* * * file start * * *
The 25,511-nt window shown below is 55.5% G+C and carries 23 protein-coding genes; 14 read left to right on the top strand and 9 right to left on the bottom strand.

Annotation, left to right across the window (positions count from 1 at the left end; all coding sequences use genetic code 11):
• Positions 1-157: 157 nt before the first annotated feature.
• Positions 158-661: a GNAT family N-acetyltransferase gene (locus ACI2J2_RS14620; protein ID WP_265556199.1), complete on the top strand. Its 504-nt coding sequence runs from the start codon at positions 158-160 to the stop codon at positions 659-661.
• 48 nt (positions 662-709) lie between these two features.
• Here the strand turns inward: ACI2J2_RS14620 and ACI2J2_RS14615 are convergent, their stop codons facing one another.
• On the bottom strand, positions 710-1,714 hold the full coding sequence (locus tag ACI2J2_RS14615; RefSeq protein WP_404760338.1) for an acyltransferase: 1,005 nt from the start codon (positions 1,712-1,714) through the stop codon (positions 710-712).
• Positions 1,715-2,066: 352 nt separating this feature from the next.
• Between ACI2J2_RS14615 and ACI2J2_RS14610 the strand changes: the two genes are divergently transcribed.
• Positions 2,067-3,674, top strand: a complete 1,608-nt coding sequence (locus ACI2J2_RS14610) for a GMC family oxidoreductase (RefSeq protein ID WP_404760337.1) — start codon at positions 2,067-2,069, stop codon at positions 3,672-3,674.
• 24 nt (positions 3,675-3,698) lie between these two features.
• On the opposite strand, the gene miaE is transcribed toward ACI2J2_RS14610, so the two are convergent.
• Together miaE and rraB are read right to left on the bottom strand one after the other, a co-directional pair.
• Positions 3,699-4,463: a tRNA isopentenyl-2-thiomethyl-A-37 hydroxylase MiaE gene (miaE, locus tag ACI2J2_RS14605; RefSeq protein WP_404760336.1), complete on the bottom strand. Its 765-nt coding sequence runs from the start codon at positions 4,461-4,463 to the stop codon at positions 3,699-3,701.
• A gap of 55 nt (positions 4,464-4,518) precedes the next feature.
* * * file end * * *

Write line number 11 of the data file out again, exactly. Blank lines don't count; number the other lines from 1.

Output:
• 24 nt (positions 3,675-3,698) lie between these two features.